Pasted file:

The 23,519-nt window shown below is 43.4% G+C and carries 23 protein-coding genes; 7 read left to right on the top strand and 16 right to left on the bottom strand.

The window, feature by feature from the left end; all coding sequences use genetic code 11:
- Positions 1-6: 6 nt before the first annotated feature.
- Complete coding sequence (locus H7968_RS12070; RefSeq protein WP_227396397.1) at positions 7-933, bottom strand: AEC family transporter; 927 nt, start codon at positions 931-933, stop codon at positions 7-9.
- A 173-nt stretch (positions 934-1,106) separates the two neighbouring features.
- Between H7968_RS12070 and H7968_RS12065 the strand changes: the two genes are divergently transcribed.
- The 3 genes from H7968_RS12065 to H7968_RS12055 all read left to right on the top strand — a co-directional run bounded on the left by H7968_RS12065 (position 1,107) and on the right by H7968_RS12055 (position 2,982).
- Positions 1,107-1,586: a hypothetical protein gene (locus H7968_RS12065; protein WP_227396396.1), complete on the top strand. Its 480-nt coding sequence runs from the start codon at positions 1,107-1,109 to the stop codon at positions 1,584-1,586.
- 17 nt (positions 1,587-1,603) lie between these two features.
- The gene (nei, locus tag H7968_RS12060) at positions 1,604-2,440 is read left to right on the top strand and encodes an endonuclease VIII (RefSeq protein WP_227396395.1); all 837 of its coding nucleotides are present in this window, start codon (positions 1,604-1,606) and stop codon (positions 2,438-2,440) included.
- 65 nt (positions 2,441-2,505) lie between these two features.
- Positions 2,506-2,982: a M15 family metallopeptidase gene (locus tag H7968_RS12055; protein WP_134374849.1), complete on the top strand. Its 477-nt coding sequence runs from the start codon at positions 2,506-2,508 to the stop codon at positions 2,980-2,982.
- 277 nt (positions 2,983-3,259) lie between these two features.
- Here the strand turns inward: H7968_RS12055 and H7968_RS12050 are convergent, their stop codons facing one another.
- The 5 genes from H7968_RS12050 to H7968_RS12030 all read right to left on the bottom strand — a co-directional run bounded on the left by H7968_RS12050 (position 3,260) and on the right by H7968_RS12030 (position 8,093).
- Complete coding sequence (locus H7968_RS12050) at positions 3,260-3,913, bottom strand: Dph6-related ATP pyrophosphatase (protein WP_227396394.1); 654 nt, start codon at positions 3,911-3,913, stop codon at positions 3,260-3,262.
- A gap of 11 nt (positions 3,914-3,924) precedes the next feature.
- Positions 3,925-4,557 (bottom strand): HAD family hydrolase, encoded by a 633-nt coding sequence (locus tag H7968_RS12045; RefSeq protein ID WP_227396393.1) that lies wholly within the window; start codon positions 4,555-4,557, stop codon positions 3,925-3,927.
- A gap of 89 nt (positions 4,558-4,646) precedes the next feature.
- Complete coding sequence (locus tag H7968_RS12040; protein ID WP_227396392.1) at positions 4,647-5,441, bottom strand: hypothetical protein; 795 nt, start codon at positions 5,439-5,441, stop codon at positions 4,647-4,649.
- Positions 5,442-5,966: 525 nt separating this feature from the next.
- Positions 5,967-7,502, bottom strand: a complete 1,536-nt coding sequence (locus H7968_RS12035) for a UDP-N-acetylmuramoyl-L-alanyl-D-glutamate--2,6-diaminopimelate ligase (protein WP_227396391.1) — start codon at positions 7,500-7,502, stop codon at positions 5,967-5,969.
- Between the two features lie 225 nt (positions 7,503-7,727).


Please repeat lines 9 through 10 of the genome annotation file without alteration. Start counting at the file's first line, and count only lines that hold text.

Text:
- 17 nt (positions 1,587-1,603) lie between these two features.
- The gene (nei, locus tag H7968_RS12060) at positions 1,604-2,440 is read left to right on the top strand and encodes an endonuclease VIII (RefSeq protein WP_227396395.1); all 837 of its coding nucleotides are present in this window, start codon (positions 1,604-1,606) and stop codon (positions 2,438-2,440) included.